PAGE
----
BELLEVUE, WA – The Second Amendment Foundation and two California gun rights groups have filed a federal lawsuit challenging the state’s restrictive regulatory scheme covering the sale of firearms and ammunition as it applies to gun show operations in the state.
Joining SAF are the California Rifle & Pistol Association, Inc., South Bay Rod and Gun Club, Inc., B&L Productions, Inc./Crossroads of the West, Captain Jon’s Lockers, LLC; L.A.X. Firing Range, Inc./LAX Ammo and six private citizens. The case is known as B&L Productions v. Newsom.
SAF is represented by noted civil rights attorney Donald Kilmer, who successfully represented SAF in overturning the ban on gun shows at the Del Mar Fairgrounds in San Diego County, where the defendants were ordered to pay plaintiffs over a half-million dollars.
Named as defendants in this case are California Gov. Gavin Newsom in his official and personal capacity, Attorney General Robert Bonta, California Department of Food & Agriculture Secretary Karen Ross, San Diego County District Attorney Stephan Summer, San Diego County Counsel Thomas Montgomery, the 22nd District Agricultural Association and Does 1-50. The 57-page federal complaint was filed in U.S. District Court for the Southern District of California.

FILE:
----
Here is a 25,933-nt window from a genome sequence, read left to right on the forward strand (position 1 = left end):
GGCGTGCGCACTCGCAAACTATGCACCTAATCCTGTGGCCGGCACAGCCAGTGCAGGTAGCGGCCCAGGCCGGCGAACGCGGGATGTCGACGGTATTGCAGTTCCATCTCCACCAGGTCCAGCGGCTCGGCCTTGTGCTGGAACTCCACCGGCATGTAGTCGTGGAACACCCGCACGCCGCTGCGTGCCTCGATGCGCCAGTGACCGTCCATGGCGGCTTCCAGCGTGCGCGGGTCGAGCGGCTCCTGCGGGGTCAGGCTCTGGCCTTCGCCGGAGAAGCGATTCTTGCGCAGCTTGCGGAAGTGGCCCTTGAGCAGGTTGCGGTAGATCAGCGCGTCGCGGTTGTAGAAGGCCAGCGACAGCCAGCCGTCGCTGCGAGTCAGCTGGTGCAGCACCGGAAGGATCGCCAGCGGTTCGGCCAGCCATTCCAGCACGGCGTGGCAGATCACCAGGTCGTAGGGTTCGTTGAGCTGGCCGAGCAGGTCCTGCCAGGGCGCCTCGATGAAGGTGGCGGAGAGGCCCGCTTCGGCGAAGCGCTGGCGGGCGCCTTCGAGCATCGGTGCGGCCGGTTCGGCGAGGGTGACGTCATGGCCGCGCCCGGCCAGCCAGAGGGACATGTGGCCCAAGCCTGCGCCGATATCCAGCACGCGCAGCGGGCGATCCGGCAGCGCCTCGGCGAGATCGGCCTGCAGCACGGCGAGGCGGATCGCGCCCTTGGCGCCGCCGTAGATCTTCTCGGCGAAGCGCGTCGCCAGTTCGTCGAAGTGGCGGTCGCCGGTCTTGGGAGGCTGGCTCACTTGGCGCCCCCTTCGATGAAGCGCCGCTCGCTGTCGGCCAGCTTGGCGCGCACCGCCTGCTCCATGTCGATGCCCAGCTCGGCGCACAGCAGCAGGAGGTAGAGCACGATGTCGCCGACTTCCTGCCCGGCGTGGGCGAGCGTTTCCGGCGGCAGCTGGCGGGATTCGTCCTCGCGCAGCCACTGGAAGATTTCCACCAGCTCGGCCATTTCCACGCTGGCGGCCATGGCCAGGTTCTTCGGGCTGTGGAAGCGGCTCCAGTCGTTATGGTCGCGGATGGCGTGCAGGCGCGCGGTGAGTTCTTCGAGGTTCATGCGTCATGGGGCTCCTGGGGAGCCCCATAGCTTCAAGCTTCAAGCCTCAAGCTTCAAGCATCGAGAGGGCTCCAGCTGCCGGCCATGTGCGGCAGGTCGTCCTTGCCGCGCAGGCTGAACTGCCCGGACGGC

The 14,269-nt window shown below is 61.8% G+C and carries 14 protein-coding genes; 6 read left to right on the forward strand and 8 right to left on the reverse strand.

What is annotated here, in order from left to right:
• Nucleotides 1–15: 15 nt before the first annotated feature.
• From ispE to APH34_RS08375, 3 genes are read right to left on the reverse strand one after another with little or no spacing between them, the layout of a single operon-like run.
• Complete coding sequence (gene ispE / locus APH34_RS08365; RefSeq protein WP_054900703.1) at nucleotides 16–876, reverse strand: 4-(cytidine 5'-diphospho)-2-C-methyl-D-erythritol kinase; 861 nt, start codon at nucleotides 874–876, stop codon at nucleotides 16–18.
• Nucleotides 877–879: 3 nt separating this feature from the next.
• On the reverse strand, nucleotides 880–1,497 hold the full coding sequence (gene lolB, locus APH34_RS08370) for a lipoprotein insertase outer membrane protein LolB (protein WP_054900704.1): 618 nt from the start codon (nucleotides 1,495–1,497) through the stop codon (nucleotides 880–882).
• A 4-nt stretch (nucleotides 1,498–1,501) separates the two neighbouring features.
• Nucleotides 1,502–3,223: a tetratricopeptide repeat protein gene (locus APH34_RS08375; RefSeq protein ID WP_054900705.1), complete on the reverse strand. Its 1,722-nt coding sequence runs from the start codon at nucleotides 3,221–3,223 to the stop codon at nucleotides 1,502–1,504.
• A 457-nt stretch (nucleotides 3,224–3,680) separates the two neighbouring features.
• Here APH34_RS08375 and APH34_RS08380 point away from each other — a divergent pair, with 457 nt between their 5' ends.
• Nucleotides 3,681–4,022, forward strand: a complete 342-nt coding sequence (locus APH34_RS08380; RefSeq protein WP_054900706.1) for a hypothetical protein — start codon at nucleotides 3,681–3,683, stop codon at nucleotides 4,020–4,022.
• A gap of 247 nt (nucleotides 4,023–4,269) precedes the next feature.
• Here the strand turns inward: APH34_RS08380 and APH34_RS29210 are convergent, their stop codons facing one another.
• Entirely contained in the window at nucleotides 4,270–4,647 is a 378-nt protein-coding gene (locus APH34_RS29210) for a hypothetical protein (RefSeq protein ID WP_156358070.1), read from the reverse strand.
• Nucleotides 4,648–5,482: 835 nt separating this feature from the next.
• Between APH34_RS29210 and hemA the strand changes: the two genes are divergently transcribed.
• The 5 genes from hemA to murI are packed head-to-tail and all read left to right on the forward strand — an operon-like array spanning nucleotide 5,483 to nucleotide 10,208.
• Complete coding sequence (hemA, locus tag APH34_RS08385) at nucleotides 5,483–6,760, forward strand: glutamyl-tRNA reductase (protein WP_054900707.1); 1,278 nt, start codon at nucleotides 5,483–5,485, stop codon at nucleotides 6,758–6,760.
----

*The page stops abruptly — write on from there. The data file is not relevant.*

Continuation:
“Boiled down to the basics,” explained SAF founder and Executive Vice President Alan M. Gottlieb, “the state has been regulating gun show operations almost out of existence, and more restrictive than brick-and-mortar retail gun shops or even internet sales. This amounts to deprivation of rights under color of local law, including the First Amendment rights of free speech and freedom of assembly, and the 14th Amendment’s equal protection under the law.
“This lawsuit follows our successful action against the Del Mar Fairgrounds,” he added, “but the regulatory regime now in place in California applies to any gun show, anywhere in the state. What is alarming to us is that Crossroads of the West has followed the rules, and so have vendors at their gun shows. Yet, the state is attempting to prohibit constitutionally protected activities that are perfectly legal, and are already highly regulated. “Like it or not,” Gottlieb observed, “gun shows are public forums where like-minded people can meet and discuss various issues, engage in firearm sales and purchases, learn about gun safety and enjoy the camaraderie inherent at such events. Obviously, the defendants don’t like that, but they simply cannot violate constitutional rights to satisfy a personal disdain.”